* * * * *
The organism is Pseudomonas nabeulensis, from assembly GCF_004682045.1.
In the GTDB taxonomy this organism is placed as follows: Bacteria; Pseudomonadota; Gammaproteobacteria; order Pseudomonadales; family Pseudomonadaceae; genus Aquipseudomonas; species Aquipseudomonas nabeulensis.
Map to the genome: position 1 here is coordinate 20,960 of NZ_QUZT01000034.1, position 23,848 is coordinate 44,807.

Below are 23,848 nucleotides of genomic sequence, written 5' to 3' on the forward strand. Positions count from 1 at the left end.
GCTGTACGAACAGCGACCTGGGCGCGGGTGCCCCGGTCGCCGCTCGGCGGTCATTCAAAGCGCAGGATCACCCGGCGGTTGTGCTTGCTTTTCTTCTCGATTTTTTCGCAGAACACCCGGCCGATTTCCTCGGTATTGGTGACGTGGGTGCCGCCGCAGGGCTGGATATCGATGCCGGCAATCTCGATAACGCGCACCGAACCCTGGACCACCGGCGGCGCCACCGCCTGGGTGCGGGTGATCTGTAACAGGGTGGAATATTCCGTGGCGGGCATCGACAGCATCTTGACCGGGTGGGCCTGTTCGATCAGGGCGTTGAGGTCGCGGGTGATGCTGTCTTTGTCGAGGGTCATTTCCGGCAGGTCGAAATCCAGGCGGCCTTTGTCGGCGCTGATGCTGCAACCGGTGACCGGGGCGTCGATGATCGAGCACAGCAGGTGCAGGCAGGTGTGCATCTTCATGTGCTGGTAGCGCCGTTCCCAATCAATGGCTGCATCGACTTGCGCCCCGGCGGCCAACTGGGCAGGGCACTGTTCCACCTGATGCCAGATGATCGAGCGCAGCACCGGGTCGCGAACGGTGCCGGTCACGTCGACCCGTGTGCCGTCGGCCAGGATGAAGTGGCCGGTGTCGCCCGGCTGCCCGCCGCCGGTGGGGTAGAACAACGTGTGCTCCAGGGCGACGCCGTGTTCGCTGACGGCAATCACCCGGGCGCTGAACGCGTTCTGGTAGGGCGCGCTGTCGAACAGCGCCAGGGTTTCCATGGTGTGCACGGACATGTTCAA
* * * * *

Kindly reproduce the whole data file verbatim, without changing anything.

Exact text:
The organism is Pseudomonas nabeulensis, from assembly GCF_004682045.1.
In the GTDB taxonomy this organism is placed as follows: Bacteria; Pseudomonadota; Gammaproteobacteria; order Pseudomonadales; family Pseudomonadaceae; genus Aquipseudomonas; species Aquipseudomonas nabeulensis.
Map to the genome: position 1 here is coordinate 20,960 of NZ_QUZT01000034.1, position 23,848 is coordinate 44,807.

Below are 23,848 nucleotides of genomic sequence, written 5' to 3' on the forward strand. Positions count from 1 at the left end.
GCTGTACGAACAGCGACCTGGGCGCGGGTGCCCCGGTCGCCGCTCGGCGGTCATTCAAAGCGCAGGATCACCCGGCGGTTGTGCTTGCTTTTCTTCTCGATTTTTTCGCAGAACACCCGGCCGATTTCCTCGGTATTGGTGACGTGGGTGCCGCCGCAGGGCTGGATATCGATGCCGGCAATCTCGATAACGCGCACCGAACCCTGGACCACCGGCGGCGCCACCGCCTGGGTGCGGGTGATCTGTAACAGGGTGGAATATTCCGTGGCGGGCATCGACAGCATCTTGACCGGGTGGGCCTGTTCGATCAGGGCGTTGAGGTCGCGGGTGATGCTGTCTTTGTCGAGGGTCATTTCCGGCAGGTCGAAATCCAGGCGGCCTTTGTCGGCGCTGATGCTGCAACCGGTGACCGGGGCGTCGATGATCGAGCACAGCAGGTGCAGGCAGGTGTGCATCTTCATGTGCTGGTAGCGCCGTTCCCAATCAATGGCTGCATCGACTTGCGCCCCGGCGGCCAACTGGGCAGGGCACTGTTCCACCTGATGCCAGATGATCGAGCGCAGCACCGGGTCGCGAACGGTGCCGGTCACGTCGACCCGTGTGCCGTCGGCCAGGATGAAGTGGCCGGTGTCGCCCGGCTGCCCGCCGCCGGTGGGGTAGAACAACGTGTGCTCCAGGGCGACGCCGTGTTCGCTGACGGCAATCACCCGGGCGCTGAACGCGTTCTGGTAGGGCGCGCTGTCGAACAGCGCCAGGGTTTCCATGGTGTGCACGGACATGTTCAA